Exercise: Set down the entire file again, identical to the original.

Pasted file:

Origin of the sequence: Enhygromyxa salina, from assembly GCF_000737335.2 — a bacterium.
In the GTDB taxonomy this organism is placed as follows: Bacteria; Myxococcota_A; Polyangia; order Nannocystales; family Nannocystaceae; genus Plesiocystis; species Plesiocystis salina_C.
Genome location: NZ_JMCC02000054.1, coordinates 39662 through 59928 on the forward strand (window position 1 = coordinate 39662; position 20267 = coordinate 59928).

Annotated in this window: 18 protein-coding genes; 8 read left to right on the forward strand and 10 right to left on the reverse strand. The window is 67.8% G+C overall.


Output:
Origin of the sequence: Enhygromyxa salina, from assembly GCF_000737335.2 — a bacterium.
In the GTDB taxonomy this organism is placed as follows: Bacteria; Myxococcota_A; Polyangia; order Nannocystales; family Nannocystaceae; genus Plesiocystis; species Plesiocystis salina_C.
Genome location: NZ_JMCC02000054.1, coordinates 39662 through 59928 on the forward strand (window position 1 = coordinate 39662; position 20267 = coordinate 59928).

Annotated in this window: 18 protein-coding genes; 8 read left to right on the forward strand and 10 right to left on the reverse strand. The window is 67.8% G+C overall.